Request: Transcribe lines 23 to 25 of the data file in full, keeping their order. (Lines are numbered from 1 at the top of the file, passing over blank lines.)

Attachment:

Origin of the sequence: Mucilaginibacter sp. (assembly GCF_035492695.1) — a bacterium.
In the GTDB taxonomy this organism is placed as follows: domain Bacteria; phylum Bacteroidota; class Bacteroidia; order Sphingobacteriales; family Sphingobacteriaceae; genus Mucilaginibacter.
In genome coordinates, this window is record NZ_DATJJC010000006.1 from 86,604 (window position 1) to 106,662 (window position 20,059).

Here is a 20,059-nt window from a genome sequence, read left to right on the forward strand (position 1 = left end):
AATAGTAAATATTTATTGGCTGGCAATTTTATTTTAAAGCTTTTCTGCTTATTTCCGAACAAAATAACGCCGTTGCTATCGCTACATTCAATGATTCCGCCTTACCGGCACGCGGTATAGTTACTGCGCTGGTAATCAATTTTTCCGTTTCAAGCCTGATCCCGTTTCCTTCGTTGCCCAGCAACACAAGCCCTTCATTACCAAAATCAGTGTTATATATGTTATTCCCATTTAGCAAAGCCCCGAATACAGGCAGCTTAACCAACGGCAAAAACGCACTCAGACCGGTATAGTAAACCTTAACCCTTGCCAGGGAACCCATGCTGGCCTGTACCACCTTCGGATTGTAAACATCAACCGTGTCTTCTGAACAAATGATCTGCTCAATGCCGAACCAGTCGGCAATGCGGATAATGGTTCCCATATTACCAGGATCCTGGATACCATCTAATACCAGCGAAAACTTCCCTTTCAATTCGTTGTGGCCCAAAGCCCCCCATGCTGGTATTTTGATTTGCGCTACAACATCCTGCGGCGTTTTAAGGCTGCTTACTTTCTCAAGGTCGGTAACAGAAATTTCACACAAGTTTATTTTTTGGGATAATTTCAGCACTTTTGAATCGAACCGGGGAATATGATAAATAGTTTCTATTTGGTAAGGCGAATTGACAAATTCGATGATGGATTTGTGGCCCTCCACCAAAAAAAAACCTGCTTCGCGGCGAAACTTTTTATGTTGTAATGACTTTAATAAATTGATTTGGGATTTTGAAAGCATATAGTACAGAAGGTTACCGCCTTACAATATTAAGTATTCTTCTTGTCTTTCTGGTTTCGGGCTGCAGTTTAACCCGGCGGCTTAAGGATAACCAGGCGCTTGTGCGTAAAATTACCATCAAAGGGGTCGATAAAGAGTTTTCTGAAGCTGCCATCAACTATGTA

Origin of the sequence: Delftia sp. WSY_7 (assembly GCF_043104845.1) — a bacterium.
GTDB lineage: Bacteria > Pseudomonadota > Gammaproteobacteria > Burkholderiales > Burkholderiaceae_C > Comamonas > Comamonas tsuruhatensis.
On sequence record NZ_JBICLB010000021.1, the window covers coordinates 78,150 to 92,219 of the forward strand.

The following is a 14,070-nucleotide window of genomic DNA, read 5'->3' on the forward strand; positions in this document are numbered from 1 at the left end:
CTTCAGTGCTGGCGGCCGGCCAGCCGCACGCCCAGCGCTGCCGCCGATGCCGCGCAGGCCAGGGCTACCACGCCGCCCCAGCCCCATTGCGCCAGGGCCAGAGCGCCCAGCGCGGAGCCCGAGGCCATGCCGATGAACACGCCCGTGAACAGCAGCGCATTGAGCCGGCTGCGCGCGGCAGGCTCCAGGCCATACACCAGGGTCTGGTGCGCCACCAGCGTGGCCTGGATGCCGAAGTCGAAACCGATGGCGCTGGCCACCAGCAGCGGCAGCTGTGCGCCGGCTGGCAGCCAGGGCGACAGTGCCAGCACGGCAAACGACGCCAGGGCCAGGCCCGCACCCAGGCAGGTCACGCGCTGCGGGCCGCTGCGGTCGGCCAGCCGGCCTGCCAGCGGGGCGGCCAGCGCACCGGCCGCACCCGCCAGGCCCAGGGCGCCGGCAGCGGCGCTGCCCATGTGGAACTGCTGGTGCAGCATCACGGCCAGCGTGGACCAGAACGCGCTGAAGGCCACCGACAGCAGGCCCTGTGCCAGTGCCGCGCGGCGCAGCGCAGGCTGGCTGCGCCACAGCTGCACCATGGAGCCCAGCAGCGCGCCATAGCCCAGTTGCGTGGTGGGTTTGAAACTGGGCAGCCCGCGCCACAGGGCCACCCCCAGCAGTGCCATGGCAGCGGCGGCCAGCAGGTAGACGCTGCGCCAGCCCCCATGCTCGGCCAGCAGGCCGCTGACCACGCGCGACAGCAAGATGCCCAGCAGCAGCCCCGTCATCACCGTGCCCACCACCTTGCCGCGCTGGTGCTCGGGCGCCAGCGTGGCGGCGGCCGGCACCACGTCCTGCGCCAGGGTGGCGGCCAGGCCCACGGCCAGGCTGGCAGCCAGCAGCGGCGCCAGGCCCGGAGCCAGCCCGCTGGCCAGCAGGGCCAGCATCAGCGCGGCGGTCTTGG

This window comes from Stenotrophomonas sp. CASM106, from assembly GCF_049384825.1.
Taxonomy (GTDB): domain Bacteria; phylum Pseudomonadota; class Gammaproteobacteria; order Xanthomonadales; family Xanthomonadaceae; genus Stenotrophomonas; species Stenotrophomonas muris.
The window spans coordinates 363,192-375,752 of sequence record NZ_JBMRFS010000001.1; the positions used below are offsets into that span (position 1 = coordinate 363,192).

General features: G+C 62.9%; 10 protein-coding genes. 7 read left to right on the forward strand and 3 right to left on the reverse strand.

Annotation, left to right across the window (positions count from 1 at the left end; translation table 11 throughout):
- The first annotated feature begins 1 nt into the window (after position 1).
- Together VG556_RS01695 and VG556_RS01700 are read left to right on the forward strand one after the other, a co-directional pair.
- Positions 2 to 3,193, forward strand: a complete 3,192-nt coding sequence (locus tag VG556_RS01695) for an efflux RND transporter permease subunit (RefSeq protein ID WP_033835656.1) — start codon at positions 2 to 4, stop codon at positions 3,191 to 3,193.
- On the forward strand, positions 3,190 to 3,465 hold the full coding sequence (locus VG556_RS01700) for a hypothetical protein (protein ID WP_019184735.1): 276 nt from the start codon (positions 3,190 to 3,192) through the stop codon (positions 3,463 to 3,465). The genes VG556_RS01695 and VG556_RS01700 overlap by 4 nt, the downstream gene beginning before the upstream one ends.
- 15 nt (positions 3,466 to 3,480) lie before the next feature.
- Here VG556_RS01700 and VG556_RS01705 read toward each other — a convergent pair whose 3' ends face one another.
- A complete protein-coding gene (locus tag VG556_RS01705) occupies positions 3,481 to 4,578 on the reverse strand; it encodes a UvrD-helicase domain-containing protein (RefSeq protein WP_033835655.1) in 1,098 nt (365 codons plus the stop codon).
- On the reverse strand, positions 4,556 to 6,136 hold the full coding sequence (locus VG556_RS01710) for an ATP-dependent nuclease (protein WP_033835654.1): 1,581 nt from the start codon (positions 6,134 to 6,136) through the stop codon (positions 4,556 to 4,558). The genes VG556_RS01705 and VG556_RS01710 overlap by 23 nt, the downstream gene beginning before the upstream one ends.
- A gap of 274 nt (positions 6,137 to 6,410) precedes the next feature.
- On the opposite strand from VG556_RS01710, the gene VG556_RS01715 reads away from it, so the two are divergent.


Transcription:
- On the reverse strand, positions 4,556 to 6,136 hold the full coding sequence (locus VG556_RS01710) for an ATP-dependent nuclease (protein WP_033835654.1): 1,581 nt from the start codon (positions 6,134 to 6,136) through the stop codon (positions 4,556 to 4,558). The genes VG556_RS01705 and VG556_RS01710 overlap by 23 nt, the downstream gene beginning before the upstream one ends.
- A gap of 274 nt (positions 6,137 to 6,410) precedes the next feature.
- On the opposite strand from VG556_RS01710, the gene VG556_RS01715 reads away from it, so the two are divergent.